Avoidance Strategies

Hardiness Strategy

Hardiness of plants is a term used to describe their ability to survive adverse growing conditions. It is usually limited to discussions of climatic adversity. Thus a plant's ability to tolerate cold, heat, drought, flooding or wind are typically considered measurements of hardiness. The hardiness of plants is defined by their native extent's geographic location: longitude, latitude and elevation. These attributes are often simplified to define a hardiness zone. In temperate latitudes, the term is most often used to describe resistance to cold, or 'cold-hardiness' and is generally measured by the lowest temperatures that a plant can withstand. The hardiness of a plant is usually divided into three categories; tender, half-hardy and hardy.

Plants vary a lot in their tolerance of growing conditions. The selective breeding of varieties capable of withstanding particular climates forms an important part of agriculture and horticulture. Plants can adapt to some extent to changes in climate. Part of the work of nursery growers of plants consists of cold hardening, or hardening off, their plants, to prepare them for likely conditions in their later life.

US Hardiness Zones:

Tempetature scale

Shade Tolerance

Shade tolerance is a relative term, and its use and meaning depends on context. One can compare large trees to each other, but when comparing under story trees and shrubs, or non-woody plants, the term takes on a different meaning. Even in a specific context, shade tolerance is not a single variable or simple continuum, but rather a complex, multi-faceted property of plants, since different plants exhibit different adaptations to shade.

Except for some parasitic plants, all plants need sunlight to survive. However, in general, more sunlight does not always make it easier for plants to survive. Where water is scarce, life can actually be easier in the shade. In direct sunlight, plants face desiccation and exposure to UV rays, and must expend energy producing pigments to block UV light, and waxy coatings to prevent water loss.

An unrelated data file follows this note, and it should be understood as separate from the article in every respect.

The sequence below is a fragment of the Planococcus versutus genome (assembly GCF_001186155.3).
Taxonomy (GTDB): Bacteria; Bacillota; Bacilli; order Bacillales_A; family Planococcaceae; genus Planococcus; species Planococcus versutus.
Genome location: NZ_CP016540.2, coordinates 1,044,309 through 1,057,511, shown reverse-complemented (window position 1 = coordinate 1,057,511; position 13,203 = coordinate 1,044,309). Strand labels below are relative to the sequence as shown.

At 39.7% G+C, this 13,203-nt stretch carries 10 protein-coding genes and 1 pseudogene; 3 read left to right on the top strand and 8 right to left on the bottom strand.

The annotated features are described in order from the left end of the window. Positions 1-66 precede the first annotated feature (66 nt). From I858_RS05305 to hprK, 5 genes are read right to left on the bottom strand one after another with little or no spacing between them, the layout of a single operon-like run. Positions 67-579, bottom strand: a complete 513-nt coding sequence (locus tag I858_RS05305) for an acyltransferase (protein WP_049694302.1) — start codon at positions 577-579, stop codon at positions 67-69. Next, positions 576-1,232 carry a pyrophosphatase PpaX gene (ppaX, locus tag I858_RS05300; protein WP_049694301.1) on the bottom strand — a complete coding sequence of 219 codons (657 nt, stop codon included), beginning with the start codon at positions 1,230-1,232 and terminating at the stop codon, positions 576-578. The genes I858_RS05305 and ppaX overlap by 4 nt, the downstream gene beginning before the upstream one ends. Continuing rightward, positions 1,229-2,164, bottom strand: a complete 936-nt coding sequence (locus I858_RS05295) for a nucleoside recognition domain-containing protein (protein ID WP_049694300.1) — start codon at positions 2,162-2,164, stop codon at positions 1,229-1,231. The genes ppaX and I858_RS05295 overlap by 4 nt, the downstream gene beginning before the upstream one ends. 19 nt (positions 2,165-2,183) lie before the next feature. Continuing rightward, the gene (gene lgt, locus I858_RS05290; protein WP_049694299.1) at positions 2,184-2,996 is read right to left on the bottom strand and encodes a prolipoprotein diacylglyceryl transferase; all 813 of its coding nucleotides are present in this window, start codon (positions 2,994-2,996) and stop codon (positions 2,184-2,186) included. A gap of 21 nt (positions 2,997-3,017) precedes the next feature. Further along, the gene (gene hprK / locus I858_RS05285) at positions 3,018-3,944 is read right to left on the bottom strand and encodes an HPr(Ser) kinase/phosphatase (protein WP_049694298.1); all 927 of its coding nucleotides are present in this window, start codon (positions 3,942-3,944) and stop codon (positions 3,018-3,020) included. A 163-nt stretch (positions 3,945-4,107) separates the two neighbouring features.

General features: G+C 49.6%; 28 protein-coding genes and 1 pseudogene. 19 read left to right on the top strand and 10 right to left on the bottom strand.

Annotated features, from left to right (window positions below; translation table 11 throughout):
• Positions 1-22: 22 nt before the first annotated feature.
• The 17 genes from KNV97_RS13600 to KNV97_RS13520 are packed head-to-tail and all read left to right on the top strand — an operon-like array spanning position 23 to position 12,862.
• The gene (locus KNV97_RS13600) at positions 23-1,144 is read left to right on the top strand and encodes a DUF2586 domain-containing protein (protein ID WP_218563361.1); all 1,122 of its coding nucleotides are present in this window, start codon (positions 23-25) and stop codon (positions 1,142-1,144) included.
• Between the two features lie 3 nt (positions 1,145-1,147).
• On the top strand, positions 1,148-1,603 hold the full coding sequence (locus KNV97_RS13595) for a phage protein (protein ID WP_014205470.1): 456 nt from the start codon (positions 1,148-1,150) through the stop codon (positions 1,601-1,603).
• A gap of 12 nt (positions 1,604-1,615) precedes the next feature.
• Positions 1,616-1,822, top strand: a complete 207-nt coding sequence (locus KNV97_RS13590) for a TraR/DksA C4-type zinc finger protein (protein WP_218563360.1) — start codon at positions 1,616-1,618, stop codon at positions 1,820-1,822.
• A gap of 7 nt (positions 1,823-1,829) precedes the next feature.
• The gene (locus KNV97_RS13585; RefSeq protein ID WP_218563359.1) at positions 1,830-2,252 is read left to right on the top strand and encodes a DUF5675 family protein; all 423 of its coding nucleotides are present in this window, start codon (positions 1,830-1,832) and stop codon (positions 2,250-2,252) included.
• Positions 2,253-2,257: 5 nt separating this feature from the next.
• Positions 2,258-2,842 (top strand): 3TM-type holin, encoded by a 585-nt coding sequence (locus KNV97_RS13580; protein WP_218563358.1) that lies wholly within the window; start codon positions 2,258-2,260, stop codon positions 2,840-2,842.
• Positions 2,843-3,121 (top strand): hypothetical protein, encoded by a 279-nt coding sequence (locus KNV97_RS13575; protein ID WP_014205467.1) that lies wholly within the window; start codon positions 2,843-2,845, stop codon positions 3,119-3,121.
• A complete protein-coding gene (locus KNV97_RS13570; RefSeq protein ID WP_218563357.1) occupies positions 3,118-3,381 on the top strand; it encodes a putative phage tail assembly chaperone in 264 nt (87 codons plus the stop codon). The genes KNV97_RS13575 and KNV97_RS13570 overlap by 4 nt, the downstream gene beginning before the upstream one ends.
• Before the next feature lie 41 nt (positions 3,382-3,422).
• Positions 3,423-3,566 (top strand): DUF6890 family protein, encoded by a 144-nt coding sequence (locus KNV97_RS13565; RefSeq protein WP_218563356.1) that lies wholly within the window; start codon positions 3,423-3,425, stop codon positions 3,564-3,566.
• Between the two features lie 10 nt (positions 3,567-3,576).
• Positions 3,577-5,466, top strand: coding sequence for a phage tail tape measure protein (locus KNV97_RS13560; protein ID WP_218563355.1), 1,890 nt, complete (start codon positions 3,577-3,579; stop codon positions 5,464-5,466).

Plants in shade have the ability to absorb far-red light (730nm). Red light gets absorbed by the shade intolerant plants, but the far-red penetrate the canopy, reaching the under story. The shade tolerant plants found here have the ability to absorb light at this wavelength. On the other hand, when less light is available, less energy is available to the plant. Whereas in sunny and dry environments water can be a limiting factor in growth and survival, in shade, energy is usually the limiting factor. The situation with respect to nutrients is often different in shade and sun. Most shade is due to the presence of a canopy of other plants, and this is usually associated with a completely different environment richer in soil nutrients than sunny areas. Shade tolerant plants are thus adapted to be efficient energy-users. In simple terms, shade-tolerant plants grow broader, thinner leaves, to catch more sunlight relative to the cost of producing the leaf. Shade tolerant plants are also usually adapted to make more use of soil nutrients than shade intolerant plants.

List of avoidance strategies


In temperate zones, many wildflowers and non-woody plants persist in the closed canopy of a forest by leafing out early in the spring, before the trees leaf out. This is partly possibly because the ground tends to be more sheltered and thus the plants are less susceptible to frost, during the period of time when it would still be hazardous for trees to leaf out. As an extreme example of this, winter annuals sprout in the fall, grow through the winter and flower and die in the spring.

Just like with trees, shade-tolerance in herbaceous plants is diverse. Some early-leafing out plants will persist after the canopy leafs out, whereas others rapidly die back. In many species, whether or not this happens depends on the environment, such as water supply and sunlight levels.

Although most plants grow towards light, many tropical vines, such as Monstera deliciosa (and a number of other members of the Philodendron genus) initially grow away from light; this helps them locate a tree trunk, which they then climb to regions of brighter light.


Drought tolerance refers to the degree to which a plant is adapted to arid or drought conditions. Desiccation tolerance is an extreme degree of drought tolerance. Plants naturally adapted to dry conditions are called xerophytes.